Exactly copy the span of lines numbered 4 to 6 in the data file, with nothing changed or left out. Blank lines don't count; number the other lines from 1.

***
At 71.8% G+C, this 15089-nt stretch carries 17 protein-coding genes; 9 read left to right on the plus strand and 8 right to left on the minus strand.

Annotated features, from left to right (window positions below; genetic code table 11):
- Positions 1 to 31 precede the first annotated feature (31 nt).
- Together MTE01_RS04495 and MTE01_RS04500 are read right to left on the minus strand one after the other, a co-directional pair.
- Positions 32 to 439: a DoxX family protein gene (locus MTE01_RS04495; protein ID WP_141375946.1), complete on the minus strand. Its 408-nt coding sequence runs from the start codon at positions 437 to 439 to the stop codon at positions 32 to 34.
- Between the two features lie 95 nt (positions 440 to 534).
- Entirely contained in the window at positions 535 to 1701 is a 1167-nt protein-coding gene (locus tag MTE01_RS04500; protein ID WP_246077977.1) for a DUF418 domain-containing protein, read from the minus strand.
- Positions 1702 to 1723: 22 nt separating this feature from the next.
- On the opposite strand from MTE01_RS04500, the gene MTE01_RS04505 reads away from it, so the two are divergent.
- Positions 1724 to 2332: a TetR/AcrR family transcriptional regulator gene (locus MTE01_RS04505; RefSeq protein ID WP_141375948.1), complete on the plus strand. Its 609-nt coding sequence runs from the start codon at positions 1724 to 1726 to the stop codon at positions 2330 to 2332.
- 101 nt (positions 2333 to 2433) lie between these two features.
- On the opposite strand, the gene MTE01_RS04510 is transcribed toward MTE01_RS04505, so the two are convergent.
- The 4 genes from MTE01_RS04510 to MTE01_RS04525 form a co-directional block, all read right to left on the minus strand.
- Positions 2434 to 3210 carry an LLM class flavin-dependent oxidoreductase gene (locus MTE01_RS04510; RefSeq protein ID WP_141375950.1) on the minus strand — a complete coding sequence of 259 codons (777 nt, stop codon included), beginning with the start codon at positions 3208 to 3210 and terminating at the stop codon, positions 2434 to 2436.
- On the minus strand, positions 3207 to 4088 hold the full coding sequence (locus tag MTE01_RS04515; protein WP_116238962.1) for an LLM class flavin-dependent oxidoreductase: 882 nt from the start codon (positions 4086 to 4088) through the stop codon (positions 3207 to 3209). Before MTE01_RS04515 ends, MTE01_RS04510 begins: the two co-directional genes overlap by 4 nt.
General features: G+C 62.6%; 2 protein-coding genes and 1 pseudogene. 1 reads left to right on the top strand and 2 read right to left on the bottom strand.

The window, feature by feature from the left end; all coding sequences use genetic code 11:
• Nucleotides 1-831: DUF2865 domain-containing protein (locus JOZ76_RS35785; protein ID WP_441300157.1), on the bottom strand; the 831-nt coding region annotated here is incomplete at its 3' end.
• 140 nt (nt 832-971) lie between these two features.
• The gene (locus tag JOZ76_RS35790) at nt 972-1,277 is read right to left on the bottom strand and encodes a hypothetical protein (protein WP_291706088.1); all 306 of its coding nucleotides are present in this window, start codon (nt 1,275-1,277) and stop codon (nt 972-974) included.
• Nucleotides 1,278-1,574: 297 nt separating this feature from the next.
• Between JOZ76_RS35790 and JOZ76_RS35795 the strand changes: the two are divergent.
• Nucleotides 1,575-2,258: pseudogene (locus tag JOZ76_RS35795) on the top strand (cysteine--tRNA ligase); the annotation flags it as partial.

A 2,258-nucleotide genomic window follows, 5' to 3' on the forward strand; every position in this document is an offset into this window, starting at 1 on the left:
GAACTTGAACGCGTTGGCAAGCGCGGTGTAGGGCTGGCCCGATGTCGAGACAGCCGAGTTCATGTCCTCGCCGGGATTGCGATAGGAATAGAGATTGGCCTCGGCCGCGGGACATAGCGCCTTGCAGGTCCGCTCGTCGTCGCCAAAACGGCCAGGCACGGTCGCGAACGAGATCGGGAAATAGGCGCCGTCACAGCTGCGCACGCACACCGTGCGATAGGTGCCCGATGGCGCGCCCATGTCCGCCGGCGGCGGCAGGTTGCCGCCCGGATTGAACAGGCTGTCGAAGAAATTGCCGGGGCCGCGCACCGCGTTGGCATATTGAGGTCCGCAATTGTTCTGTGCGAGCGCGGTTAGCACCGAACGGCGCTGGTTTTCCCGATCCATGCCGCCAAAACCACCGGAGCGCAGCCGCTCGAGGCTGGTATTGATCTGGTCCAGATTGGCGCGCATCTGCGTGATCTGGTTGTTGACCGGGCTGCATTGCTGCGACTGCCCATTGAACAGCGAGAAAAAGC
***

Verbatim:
- Together MTE01_RS04495 and MTE01_RS04500 are read right to left on the minus strand one after the other, a co-directional pair.
- Positions 32 to 439: a DoxX family protein gene (locus MTE01_RS04495; protein ID WP_141375946.1), complete on the minus strand. Its 408-nt coding sequence runs from the start codon at positions 437 to 439 to the stop codon at positions 32 to 34.
- Between the two features lie 95 nt (positions 440 to 534).